Syria steps up attacks ahead of cease-fire

An image obtained by the Associated Press on Friday, April 6, 2012. purportedly shows a mass burial of people allegedly killed in recent shelling in Taftnaz, Syria.
AP Photo

(AP) BEIRUT - Syrian troops shelled restive areas and sent tanks and snipers into battle against rebels in the capital's suburbs on Friday, broadening a government offensive that appeared aimed at crushing pockets of opposition less than a week before an internationally sponsored cease-fire is to take hold, activists said.

With fighting escalating, the stream of Syrians fleeing to neighboring Turkey has picked up considerably, as about one-third of the total of 24,000 refugees arrived in the past two weeks, Turkish officials said. Some 2,500 crossed the border on Thursday alone, said Ankara's Foreign Minister Ahmet Davutoglu, adding that the daily flow has doubled since Syria promised last week to abide by a truce.

Davutoglu told U.N. Secretary-General Ban Ki-moon on Friday his country would seek U.N. assistance if the influx continues. Turkey has in the past floated the idea of creating a small buffer zone inside Syria if refugee flows become overwhelming, setting the stage for possible further escalation. "These developments are seriously worrying us," Davutoglu said of the intensifying violence.

The apparent trigger for the latest rush of refugees was an offensive by President Bashar Assad's forces this week near the town of Idlib, close to Turkey. Activists reported scores dead in the village of Taftanaz, and said another village nearby, Killi, was being shelled Friday.

"They devastated Taftanaz, all houses demolished, everything destroyed," Hikmet Saban, a Syrian refugee who reached Turkey, told Turkey's state-run Anadolu agency. "Helicopters and tanks are bombarding continuously. Taftanaz has been burnt to the ground for three days." Activists posted video they said showed a helicopter gunship firing a missile at Taftanaz and a local mosque hit by shelling.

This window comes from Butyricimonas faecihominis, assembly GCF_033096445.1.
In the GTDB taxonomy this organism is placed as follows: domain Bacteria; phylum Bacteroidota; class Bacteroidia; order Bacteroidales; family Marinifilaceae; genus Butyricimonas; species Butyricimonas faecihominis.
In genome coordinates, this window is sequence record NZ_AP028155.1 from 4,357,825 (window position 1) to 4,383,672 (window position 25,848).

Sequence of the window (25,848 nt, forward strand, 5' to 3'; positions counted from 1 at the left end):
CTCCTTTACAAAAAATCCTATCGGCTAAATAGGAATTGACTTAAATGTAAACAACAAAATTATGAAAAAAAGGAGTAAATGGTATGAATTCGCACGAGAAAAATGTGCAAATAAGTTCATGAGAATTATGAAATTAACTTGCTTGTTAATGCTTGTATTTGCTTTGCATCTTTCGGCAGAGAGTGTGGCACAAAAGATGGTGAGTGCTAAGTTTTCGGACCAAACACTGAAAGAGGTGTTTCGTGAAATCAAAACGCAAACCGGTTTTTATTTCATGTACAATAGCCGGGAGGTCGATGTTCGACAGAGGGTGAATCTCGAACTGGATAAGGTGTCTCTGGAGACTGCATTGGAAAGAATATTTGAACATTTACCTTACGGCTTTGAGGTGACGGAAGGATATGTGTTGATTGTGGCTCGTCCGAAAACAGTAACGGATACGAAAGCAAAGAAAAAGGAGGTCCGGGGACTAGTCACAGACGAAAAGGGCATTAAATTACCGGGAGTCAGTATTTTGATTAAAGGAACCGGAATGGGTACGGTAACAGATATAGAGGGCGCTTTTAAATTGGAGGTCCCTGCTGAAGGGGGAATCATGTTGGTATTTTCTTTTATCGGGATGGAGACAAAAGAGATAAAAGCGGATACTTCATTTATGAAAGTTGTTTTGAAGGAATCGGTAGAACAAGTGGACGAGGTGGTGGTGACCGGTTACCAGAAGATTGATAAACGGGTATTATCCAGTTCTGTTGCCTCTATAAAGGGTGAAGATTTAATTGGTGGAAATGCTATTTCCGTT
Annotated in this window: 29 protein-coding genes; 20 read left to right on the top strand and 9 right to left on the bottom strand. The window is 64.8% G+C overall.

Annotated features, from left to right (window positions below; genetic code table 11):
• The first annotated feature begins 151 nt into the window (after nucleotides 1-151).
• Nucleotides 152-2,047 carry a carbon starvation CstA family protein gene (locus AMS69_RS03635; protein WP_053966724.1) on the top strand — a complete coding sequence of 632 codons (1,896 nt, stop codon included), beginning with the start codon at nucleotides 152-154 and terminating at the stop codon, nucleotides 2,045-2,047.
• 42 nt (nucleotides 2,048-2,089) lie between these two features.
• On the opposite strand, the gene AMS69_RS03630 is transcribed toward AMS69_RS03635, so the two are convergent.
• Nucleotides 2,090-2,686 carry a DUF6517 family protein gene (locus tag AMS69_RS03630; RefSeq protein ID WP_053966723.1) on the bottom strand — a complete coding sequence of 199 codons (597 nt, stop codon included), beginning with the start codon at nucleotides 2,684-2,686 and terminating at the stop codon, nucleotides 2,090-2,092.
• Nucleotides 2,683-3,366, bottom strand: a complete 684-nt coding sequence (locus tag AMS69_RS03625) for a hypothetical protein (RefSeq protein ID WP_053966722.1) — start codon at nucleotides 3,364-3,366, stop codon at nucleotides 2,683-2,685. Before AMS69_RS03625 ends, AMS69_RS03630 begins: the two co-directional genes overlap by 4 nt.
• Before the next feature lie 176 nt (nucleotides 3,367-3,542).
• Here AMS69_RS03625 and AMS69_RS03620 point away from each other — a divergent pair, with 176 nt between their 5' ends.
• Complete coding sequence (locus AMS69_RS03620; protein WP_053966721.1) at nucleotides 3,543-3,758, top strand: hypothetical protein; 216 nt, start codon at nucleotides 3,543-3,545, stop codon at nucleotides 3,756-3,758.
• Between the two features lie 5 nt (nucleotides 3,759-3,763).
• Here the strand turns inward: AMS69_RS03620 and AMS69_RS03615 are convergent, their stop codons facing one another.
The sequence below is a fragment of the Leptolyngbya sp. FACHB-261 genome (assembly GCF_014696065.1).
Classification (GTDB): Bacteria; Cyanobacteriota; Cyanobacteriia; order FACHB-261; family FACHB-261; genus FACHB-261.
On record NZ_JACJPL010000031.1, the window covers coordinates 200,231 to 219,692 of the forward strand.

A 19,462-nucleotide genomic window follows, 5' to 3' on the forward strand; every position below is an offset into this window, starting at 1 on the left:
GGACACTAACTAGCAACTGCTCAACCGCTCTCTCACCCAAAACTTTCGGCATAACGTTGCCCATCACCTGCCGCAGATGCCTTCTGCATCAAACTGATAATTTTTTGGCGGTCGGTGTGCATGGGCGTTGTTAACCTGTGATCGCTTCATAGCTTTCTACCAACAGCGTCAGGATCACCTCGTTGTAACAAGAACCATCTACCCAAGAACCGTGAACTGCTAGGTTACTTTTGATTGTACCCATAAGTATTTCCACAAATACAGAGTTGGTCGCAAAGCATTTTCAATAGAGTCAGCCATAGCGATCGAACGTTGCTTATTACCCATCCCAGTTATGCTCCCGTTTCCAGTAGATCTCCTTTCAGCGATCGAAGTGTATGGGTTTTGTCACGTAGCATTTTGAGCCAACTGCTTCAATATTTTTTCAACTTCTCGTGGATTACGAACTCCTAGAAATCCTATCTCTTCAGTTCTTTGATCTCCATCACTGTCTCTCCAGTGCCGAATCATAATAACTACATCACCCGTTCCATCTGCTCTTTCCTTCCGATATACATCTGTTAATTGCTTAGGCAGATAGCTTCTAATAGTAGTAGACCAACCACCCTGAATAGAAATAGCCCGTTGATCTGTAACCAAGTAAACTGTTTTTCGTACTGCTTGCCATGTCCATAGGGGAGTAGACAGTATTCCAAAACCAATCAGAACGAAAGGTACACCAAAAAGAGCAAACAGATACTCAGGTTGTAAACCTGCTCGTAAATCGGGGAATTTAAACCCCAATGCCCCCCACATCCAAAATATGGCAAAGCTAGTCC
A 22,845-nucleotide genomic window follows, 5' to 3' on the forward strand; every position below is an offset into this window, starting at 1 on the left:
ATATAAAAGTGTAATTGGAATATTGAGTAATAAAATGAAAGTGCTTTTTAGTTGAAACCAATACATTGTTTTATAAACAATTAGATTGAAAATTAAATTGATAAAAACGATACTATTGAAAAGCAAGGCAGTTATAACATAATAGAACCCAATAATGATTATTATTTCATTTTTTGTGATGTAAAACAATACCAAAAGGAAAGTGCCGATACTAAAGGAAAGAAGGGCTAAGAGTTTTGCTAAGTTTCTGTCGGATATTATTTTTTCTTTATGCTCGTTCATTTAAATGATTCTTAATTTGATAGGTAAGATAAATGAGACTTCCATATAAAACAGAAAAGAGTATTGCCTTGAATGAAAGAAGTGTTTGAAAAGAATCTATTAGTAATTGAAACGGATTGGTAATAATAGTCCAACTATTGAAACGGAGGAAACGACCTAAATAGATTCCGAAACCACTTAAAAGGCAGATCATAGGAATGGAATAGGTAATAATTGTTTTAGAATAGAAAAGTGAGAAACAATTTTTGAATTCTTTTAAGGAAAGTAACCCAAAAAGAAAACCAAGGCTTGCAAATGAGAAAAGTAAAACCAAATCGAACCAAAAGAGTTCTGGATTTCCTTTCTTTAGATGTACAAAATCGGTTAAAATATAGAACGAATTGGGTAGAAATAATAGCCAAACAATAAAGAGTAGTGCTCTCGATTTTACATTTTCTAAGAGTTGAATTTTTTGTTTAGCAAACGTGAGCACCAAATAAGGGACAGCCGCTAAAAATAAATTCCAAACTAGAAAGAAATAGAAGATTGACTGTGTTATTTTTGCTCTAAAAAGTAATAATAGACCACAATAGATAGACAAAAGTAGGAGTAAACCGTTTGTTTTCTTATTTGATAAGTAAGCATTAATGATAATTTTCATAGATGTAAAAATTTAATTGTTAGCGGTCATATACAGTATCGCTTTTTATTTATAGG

Dozens of refugees, including a young man on crutches and a defector from the Syrian army in military camouflage, were huddled behind razor wire on the Syria-Turkey border Friday, waiting to cross into Turkey, according to footage shown on Turkey's state TV. Turkish soldiers registered their names before letting them in.

U.N. chief: Syria crisis getting worse
Red Cross presses for aid access in Syria

In Syria's central city of Homs, thick black smoke billowed from a residential area as the sounds of heavy gunfire and explosions could be heard. "Intense shelling by Assad's gangs," a man could be heard saying while filming what appeared to be a house on fire. "May God help us."

Regime forces also struck the town of Rastan, just north of Homs, with heavy machine-guns and mortars, said the Britain-based Syrian Observatory for Human Rights. Ground troops later tried to push their way into the city, clashing with opposition fighters, the group said.

The government has been laying siege to Rastan since rebels took control of it in late January. Rebels are in control of Rastan town — but not the strategic Rastan bridge, which is the main link to the country's north. Over the past year, the rebels have tried repeatedly to overrun the bridge and break the siege.

Government forces also broadened an offensive in the Damascus suburbs of Douma, Saqba, Arbeen and Dumair, exchanging fire with rebels, activists said. The Observatory said four members of the military were killed.

Tanks fired at buildings and snipers set up positions atop a 12-story medical building in the sprawling Douma district, about 8 miles outside Damascus, said activist Mohammed Saeed. He said two people were killed by random tank fire.